Gendered Nouns – Intro/Update #1

My work on this project (abstract) can be roughly divided into three categories: planning and creating the survey, running the study, and analyzing/interpreting the results. As I am close to completing the first category, it seemed like a good time for an introduction/update.


The first steps in planning the survey were selecting the nouns and creating a noun-gender database for all the languages I anticipate my respondents being familiar with. I completed these two steps largely in parallel, since one of my main goals was to find nouns that have the same grammatical gender in French, Spanish, and German. These are the languages I expect to see most often, and with the most overlap, so, if there is an influence from gendered-noun languages, it will make analysis more effective if all the influences are working in the same direction. In addition, the nouns I selected have a 50/50 masculine/feminine split, which will hopefully avoid the possibility of giving participants that unpleasant “why is every answer on this test C” feeling.

My original plan was to find 30 nouns that had the same gender in French and Spanish. This seemed like a reasonable goal, since they come from the same language family, but it took longer than I expected (sun, moon, table, and chair are just a few examples of common nouns that I could not use). To further complicate the process, I decided to try to add German into this “prioritized” subgroup. Surprisingly, I was able to accomplish this, though not without including a few more obscure nouns. (My current list of nouns can be found below.)


There were a few important considerations that I discussed with Professor Lunden in terms of designing the survey. At first, when we were assuming that I would not be able to find 30 same-gender nouns in Spanish, French, and German, I would have had to include a neuter option to account for those who would be potentially influenced by knowledge of German (or other languages with neuter nouns). Therefore, I would have had to strongly encourage people in the instructions to not just always pick neuter. Since all of my nouns are currently only either masculine or feminine in my included languages, this is no longer as much of a concern. However, I will still include similar encouragement in an attempt to make sure respondents will try to answer every question.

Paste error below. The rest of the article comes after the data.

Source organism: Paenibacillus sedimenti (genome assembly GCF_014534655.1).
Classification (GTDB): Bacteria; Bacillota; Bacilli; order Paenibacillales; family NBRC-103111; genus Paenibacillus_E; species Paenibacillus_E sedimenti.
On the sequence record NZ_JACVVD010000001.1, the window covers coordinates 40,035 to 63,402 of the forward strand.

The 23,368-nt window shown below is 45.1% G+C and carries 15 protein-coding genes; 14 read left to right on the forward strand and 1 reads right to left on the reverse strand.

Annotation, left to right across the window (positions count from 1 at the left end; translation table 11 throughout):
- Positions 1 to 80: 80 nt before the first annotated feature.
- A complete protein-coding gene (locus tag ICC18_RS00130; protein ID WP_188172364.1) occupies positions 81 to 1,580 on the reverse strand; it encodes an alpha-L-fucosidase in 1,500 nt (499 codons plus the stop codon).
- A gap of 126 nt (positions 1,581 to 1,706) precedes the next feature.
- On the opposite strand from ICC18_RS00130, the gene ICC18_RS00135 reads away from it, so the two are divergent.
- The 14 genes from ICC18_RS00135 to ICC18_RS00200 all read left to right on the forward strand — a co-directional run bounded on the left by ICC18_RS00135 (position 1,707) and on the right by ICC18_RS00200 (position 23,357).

In addition, we decided it was important that respondents be able to easily return to previous questions and change their answers, since, for example, seeing a dog might make them decide that a cat was less masculine than they had originally thought. This was one of the primary reasons we chose SurveyMonkey over other possibilities – it was the only service that clearly stated it had this capability.

Currently, the instructions read: “On the following page, you will see a series of images of nouns. Please do your best to identify each of these nouns as either masculine or feminine. An answer may not immediately come to mind, but try to imagine which gender you most strongly associate with each noun. You may scroll back to an image to change your answer at any time. On the final page, please answer the demographic questions to the best of your ability.”


Finally, I have several post-study questions designed to collect the necessary demographic data for my analysis. First, every respondent will fill in their native language(s), defined linguistically as the language(s) they learned and used regularly before age 6. Then participants will be asked whether they speak or have ever studied any other languages. Those who answer no will be done with the survey, and their responses will automatically be counted as those of monolingual English speakers. Those who answer yes will be directed to give more information – which other language(s) they have spoken/studied, for how long, and how recently. I am also considering asking participants to self-evaluate their familiarity with this language(s), or I may stick with an evaluation based on the length and recency of their study. Based on this information, I will be able to create the necessary analytical subgroups of languages and familiarity-levels.


Going forward, my next step is to finalize the survey. I have done as much work as I can using the free version of SurveyMonkey, but I will need to add the last few questions and some of the logic elements once I get home from my study-abroad program and buy a month of the full version. Then, most of my time will be devoted to running the study through sharing the link everywhere I can and contacting people personally to ask them to participate. I am planning to report back at the end of this stage, before I begin my analysis.


  • ball
  • hand
  • umbrella
  • sky
  • dog
  • cat
  • lamp
  • coin
  • lipstick
  • balloon
  • church
  • plant
  • coffee
  • gas station
  • factory
  • bus
  • library
  • foot
  • street
  • tree
  • pullover
  • fish
  • island
  • crosswalk
  • strawberry
  • flower
  • loom
  • card (greeting)
  • mortar (and pestle)
  • pill

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